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Court Blocks DOD's New Rules for Workers

Congress, which has yet to embrace the administration's call for restructuring federal pay, appears even less likely to do so if the two departments at the vanguard of the effort go back to the drawing board or remain tied up in court.

Mary E. Lacey, program executive officer for the National Security Personnel System, said the ruling would not change the Pentagon's plans to move the first wave of 11,000 defense employees into the new pay and personnel systems at the end of April, because the rollout involves only non-union employees, who do not participate in collective bargaining. She conceded, however, that the legal setbacks at DHS and Defense will complicate efforts to win employee support for the new system.

"Would I prefer we didn't have this situation? Absolutely," Lacey said. "But I believe we're right, and we are going to proceed."

Sullivan's decision contained a few setbacks for the unions. He ruled that the Pentagon has much broader authority to depart from standard federal labor relations systems than the unions had contended. And he concluded that, despite union protestations of a "sham" process, defense officials had met their obligation to consult with unions in developing the new system. Both determinations could limit the unions' role in shaping any changes to the system if a new drafting process begins.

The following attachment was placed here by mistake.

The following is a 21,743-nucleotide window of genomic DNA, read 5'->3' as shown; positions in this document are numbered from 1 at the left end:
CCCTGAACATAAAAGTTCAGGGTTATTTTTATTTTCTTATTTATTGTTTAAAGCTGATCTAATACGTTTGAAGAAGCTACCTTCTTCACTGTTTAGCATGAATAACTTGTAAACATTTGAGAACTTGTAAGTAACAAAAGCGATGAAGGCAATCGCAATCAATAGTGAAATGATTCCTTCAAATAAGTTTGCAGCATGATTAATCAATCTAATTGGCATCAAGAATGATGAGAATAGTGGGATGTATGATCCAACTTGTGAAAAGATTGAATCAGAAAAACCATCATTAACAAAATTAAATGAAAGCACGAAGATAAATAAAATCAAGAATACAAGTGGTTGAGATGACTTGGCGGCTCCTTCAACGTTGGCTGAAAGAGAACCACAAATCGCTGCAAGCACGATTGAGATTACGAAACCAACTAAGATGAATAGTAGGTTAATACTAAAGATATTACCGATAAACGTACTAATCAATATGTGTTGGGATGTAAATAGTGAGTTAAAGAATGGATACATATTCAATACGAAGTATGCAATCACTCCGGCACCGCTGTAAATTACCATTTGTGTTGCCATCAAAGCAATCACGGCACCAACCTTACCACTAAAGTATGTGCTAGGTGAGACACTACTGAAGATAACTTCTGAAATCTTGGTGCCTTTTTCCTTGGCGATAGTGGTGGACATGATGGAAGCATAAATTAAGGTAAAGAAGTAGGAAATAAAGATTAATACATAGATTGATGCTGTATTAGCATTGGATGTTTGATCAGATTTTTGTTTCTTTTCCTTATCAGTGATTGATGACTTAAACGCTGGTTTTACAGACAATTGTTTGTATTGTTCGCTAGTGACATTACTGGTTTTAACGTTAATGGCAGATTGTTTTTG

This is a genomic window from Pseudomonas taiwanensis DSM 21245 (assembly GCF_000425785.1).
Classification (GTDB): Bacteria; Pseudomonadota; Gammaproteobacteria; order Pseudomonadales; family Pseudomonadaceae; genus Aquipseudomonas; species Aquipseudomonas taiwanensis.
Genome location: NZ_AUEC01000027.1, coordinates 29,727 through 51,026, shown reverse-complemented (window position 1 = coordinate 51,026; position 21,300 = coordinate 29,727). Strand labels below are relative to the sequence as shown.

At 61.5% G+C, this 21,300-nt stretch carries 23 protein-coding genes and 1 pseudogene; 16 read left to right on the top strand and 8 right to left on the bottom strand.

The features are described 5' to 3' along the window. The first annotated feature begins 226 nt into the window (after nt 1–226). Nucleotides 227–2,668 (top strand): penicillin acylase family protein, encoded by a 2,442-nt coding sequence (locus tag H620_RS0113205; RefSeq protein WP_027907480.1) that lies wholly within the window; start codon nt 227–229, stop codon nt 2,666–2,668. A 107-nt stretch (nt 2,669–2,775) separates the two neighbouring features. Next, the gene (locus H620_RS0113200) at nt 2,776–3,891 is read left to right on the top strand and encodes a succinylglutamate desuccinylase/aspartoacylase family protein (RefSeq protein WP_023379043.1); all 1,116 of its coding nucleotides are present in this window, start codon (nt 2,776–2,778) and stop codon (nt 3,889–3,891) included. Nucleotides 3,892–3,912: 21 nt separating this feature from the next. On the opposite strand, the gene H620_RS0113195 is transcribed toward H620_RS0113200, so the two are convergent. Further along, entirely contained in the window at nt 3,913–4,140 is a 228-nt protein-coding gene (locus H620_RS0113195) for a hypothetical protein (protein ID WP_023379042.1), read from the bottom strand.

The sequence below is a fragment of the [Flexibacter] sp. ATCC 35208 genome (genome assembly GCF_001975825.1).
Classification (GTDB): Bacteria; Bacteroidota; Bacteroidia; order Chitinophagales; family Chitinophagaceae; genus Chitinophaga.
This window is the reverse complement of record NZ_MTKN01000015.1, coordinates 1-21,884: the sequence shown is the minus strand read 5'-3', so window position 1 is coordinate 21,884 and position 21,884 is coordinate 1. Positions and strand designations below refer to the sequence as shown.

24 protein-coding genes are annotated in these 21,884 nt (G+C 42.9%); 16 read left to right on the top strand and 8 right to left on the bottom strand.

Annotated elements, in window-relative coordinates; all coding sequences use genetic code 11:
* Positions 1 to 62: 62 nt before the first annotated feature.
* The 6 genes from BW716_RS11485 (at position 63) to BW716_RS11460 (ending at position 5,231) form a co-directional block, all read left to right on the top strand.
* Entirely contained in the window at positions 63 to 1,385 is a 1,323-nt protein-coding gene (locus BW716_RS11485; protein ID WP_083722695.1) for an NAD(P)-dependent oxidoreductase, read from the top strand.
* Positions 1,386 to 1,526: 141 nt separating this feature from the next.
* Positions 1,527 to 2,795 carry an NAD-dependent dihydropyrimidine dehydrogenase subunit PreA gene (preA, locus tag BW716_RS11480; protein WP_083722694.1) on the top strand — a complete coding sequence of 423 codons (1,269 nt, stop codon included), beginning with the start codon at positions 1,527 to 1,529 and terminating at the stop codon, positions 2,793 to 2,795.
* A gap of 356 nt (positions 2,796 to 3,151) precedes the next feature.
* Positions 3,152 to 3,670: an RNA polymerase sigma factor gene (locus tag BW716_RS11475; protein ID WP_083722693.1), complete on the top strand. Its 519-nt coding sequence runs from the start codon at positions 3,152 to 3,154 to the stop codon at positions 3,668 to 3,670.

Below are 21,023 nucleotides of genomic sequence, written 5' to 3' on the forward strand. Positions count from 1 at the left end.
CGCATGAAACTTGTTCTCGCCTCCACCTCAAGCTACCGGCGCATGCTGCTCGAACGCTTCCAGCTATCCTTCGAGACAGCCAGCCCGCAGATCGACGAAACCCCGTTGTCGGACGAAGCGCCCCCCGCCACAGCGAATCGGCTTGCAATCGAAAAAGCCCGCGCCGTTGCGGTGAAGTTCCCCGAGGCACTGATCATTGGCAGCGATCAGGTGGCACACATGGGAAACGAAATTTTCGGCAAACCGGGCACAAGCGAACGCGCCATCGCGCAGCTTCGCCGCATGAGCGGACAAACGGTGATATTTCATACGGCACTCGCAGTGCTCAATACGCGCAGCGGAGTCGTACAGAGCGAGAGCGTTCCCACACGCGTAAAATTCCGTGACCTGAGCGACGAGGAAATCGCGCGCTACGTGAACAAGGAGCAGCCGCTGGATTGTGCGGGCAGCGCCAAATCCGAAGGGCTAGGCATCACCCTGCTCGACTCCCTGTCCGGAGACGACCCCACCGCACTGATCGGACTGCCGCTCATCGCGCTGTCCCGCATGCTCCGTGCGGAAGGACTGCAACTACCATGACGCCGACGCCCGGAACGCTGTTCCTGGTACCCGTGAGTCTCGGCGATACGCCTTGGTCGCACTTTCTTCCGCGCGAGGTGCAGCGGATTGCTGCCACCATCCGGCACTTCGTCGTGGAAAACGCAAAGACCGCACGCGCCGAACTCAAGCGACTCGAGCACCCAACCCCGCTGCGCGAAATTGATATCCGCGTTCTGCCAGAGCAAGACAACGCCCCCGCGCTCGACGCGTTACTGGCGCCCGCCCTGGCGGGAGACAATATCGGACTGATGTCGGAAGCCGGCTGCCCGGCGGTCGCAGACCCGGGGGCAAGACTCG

While "the defendants may not have met Congress' requirements with enthusiasm, the court finds no evidence that defendants acted in bad faith," Sullivan wrote.

Gage said AFGE is not fighting to maintain the status quo and some change appears inevitable.

"We're not against change, but these changes were very transparent [in] what they were about," he said. "It was really to strip away unions from DOD and to take away any semblance of due process for employees."

Staff writers Stephen Barr and Eric Yoder contributed to this report.


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